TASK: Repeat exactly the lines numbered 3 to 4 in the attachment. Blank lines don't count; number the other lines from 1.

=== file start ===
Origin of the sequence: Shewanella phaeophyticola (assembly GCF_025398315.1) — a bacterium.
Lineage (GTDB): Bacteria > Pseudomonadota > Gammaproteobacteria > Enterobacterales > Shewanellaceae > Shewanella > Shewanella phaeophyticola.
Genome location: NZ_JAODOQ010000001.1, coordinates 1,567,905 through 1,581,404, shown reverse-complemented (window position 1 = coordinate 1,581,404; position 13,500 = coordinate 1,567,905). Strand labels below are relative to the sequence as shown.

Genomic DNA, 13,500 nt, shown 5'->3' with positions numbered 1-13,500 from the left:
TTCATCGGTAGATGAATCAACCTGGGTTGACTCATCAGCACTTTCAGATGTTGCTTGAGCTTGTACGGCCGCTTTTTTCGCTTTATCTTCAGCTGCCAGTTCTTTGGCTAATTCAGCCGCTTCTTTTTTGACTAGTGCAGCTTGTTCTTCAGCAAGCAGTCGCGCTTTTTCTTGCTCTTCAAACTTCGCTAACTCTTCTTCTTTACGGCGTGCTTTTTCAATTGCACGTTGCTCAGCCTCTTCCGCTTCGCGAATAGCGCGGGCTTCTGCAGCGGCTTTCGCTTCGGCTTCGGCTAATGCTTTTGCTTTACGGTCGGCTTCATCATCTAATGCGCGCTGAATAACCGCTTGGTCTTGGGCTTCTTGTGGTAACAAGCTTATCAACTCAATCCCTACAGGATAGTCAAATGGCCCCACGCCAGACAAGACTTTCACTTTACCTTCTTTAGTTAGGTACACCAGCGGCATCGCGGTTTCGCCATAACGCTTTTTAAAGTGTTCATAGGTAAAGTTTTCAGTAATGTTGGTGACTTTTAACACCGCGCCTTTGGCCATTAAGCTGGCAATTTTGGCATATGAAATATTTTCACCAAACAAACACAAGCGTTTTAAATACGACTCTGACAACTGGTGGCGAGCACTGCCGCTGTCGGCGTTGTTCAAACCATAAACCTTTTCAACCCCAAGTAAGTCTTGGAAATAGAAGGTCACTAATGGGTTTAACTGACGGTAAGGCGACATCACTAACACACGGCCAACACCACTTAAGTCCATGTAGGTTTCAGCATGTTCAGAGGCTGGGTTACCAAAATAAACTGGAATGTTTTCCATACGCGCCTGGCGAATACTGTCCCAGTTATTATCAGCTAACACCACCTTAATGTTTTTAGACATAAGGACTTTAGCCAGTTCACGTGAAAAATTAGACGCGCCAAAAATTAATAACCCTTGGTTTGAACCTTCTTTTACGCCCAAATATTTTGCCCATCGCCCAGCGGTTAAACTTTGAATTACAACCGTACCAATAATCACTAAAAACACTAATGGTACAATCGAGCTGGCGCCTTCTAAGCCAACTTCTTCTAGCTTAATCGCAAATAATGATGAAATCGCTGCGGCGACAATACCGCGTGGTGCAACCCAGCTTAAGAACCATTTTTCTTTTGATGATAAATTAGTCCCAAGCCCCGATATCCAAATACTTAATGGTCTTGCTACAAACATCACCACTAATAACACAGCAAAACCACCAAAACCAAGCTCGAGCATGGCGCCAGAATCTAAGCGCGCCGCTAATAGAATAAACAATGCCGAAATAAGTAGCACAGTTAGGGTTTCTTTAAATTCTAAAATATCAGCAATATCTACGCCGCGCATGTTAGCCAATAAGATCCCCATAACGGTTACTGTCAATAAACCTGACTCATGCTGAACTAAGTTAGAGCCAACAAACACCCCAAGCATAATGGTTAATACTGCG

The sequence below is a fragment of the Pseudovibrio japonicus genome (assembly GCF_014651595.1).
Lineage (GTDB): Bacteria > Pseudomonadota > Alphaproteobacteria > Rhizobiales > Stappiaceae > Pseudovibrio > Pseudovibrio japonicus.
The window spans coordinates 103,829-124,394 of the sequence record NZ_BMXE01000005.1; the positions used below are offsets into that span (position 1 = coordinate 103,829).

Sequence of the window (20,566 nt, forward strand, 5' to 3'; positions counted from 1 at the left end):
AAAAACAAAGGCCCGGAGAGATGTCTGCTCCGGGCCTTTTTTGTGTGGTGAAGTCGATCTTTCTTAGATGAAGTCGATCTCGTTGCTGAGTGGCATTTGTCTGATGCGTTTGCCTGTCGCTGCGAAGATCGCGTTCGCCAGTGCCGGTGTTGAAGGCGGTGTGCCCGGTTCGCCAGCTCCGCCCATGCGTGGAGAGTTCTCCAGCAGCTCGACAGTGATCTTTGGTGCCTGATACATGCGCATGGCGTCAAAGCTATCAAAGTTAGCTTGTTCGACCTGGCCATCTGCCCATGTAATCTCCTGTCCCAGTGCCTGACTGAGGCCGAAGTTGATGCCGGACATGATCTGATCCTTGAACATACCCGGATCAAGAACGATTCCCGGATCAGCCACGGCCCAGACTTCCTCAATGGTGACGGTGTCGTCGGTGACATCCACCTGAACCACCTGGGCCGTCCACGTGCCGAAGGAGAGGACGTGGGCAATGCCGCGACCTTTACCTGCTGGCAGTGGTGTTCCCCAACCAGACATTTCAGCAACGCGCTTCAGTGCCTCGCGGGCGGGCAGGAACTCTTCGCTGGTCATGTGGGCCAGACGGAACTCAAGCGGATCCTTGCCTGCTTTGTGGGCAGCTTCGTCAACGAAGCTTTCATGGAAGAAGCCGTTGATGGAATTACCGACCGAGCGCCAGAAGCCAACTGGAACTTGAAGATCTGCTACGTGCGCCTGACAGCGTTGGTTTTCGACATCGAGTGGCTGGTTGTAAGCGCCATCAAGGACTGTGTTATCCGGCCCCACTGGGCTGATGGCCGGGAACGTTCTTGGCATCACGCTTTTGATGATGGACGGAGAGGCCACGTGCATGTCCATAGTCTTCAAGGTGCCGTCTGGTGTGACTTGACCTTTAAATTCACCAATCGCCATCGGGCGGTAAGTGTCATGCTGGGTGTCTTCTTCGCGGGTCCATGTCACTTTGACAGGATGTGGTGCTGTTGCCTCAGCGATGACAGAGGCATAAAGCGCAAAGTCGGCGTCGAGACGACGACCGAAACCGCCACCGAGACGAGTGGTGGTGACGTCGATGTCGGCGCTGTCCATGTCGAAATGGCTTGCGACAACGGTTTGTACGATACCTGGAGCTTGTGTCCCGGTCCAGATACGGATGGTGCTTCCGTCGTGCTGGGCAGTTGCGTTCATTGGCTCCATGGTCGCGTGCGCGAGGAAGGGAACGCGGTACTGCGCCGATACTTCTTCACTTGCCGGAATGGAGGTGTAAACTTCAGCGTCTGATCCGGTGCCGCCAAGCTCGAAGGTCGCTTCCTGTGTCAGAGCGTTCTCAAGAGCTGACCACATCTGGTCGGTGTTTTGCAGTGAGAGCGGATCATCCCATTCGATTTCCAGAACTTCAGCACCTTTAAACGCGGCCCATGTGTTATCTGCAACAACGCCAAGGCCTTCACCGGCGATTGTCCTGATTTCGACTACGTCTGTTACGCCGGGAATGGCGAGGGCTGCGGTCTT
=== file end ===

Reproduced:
Genome location: NZ_JAODOQ010000001.1, coordinates 1,567,905 through 1,581,404, shown reverse-complemented (window position 1 = coordinate 1,581,404; position 13,500 = coordinate 1,567,905). Strand labels below are relative to the sequence as shown.

Genomic DNA, 13,500 nt, shown 5'->3' with positions numbered 1-13,500 from the left: